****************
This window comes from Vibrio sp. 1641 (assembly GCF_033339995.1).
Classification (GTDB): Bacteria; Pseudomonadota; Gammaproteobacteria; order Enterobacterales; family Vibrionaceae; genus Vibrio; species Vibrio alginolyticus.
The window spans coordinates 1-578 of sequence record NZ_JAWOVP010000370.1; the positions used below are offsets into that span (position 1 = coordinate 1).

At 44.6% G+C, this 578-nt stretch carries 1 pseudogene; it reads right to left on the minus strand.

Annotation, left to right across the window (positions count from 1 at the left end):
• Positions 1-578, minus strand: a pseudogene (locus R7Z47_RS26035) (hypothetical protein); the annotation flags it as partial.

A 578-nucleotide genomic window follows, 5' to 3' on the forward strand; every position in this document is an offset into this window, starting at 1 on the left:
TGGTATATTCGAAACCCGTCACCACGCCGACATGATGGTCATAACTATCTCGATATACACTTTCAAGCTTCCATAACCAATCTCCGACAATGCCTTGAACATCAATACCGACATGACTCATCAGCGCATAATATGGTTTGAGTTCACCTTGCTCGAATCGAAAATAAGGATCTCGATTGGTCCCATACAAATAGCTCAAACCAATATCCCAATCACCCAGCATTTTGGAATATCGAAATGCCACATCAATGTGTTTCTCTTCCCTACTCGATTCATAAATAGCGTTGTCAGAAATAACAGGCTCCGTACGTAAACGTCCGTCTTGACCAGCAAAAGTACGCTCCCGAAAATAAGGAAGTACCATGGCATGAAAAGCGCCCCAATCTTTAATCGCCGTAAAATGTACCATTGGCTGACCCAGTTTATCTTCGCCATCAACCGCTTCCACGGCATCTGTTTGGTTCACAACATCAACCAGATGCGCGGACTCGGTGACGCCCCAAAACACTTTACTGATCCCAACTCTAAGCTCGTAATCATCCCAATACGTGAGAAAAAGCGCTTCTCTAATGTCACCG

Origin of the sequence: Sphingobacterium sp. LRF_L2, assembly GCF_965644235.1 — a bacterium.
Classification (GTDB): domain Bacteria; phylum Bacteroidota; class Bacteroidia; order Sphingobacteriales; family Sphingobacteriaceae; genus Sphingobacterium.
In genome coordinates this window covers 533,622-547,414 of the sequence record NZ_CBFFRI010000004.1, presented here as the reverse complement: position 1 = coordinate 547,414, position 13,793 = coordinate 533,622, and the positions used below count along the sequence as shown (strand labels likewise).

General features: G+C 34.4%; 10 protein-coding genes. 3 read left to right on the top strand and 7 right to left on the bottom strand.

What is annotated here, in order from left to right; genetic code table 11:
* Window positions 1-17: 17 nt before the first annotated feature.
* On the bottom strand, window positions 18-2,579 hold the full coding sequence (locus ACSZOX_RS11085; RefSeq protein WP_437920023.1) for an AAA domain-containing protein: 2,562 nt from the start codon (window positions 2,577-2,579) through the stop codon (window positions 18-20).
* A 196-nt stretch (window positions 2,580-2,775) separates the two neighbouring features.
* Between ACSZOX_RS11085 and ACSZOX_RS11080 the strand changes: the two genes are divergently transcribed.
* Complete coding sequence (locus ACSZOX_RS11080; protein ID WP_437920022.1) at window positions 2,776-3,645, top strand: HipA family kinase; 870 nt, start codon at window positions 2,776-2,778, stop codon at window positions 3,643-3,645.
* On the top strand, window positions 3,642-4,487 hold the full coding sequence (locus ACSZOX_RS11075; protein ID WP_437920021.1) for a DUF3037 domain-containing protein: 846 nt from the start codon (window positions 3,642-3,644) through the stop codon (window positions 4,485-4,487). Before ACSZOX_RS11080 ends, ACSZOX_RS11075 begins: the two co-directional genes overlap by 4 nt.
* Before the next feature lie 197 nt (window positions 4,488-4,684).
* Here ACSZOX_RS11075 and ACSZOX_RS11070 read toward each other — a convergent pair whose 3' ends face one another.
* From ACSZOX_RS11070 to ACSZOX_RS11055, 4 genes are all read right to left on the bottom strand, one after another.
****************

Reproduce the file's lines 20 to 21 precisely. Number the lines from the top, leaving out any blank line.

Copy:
* Before the next feature lie 197 nt (window positions 4,488-4,684).
* Here ACSZOX_RS11075 and ACSZOX_RS11070 read toward each other — a convergent pair whose 3' ends face one another.